You probably had enough of the contradictory opinions on the KSB Mission, but please allow me to give you what I believe is an objective view. I will try to be brief:
1) The Zulu’s have a gift of giving people or places names which fit like a glove. The name they gave the mission, Kwasizabantu, means “The place where people are helped” which perfectly describes the mission and its activities.
2) Who are the people who are being helped? They come from all over the world – broken people, needy people, sick people, drug addicts, criminals…….They come out of their own will, are received with open arms, treated with love and kindness, accommodated free of charge. They stay – for a day, a month, a year or even indefinitely. The place is generally overrun by visitors, which at times goes into the thousands. Nobody is forced to stay.
3) Why then at such a place of love and compassion have people over the years turned so vehemently against the mission? They come from all spheres of life, some with hidden agendas (eg. the spy), weird religious ideas, unrealistic expectations. If expectations are not met or if their behaviour is disruptive on the community and they are asked to leave, the response has often been rather explosive, emotional and simply unjust. Some simply rebel against Christian ethics applied at the mission.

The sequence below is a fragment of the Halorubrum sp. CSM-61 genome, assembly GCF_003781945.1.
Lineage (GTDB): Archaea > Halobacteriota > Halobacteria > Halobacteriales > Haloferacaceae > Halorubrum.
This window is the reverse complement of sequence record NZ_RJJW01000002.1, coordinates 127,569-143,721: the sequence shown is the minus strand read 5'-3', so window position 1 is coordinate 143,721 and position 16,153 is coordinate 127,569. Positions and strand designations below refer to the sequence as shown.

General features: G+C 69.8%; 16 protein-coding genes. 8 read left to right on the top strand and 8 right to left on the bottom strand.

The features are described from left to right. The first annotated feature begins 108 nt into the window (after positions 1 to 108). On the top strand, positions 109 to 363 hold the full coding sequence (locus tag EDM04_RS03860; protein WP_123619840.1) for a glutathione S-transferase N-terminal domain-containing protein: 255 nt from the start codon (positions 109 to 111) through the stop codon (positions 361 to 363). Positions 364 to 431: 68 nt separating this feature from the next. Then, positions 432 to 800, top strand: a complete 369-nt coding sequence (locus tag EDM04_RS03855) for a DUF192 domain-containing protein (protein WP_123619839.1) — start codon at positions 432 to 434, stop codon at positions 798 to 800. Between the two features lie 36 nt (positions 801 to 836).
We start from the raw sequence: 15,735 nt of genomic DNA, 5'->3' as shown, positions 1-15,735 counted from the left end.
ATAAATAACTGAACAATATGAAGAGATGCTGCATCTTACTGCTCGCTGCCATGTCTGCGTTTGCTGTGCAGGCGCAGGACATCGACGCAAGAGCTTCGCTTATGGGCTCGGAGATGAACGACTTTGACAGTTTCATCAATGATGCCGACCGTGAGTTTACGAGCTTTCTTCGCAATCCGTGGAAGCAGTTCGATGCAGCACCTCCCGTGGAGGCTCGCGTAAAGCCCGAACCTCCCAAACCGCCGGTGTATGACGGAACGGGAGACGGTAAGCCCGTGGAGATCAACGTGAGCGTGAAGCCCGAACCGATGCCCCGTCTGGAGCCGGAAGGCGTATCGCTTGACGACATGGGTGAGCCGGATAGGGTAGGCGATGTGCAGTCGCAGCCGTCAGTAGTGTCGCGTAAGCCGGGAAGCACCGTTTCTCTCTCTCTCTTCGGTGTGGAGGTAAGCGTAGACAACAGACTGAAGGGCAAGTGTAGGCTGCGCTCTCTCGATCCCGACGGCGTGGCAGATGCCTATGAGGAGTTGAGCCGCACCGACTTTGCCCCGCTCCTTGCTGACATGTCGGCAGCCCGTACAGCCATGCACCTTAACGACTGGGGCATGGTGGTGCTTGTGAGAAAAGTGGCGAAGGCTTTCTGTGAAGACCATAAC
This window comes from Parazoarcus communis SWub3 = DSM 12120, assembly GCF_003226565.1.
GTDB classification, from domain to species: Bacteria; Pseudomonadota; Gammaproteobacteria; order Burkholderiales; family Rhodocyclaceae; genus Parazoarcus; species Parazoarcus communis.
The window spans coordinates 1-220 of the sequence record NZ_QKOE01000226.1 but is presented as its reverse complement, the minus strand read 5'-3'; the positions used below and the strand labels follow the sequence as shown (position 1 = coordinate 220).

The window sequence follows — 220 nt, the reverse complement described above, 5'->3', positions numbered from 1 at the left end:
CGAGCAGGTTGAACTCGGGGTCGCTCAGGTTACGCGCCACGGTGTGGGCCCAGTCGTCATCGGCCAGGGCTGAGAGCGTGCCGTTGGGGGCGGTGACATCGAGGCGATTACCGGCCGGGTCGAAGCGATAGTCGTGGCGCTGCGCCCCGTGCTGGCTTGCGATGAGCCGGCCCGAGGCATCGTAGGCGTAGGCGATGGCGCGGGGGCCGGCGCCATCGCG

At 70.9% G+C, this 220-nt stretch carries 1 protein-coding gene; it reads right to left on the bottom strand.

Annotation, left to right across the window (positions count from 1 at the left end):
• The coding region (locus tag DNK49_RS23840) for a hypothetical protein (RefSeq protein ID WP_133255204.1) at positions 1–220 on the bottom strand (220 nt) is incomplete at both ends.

4) The basic teaching is one of reconciliation with God and one’s fellow men. (eg. Rev. Stegen started preaching against racism in the 1960s already). Hence many have experienced inner healing and healing of marriages, families and communities.
5) Who are the people who will be harmed by the boycott called for? It will be the poor in SA, Mozambique, Malawi and other African as well as European countries whose lives are uplifted through agricultural, educational, medical and other humanitarian projects. It will be the poor in rural areas which are employed by the Mission, it will be the thousands from all over the world who flock to the mission for help.
6) A wise man once said: “by the fruit, you will know whether a tree is good or bad”. Even a good tree though can have the odd bad fruit. It seems as if you have judged the KSB tree by the odd bad fruit.
May I suggest you visit the mission yourself. It may be a life-changing experience as it was for me and tens or even hundreds of thousands of others. I can assure you that you will be received with respect, love and humility.
May God bless you,
(Friend of the mission for over 40 years and one of the many who have experienced deep grief over the vicious attack on the place and the people we love)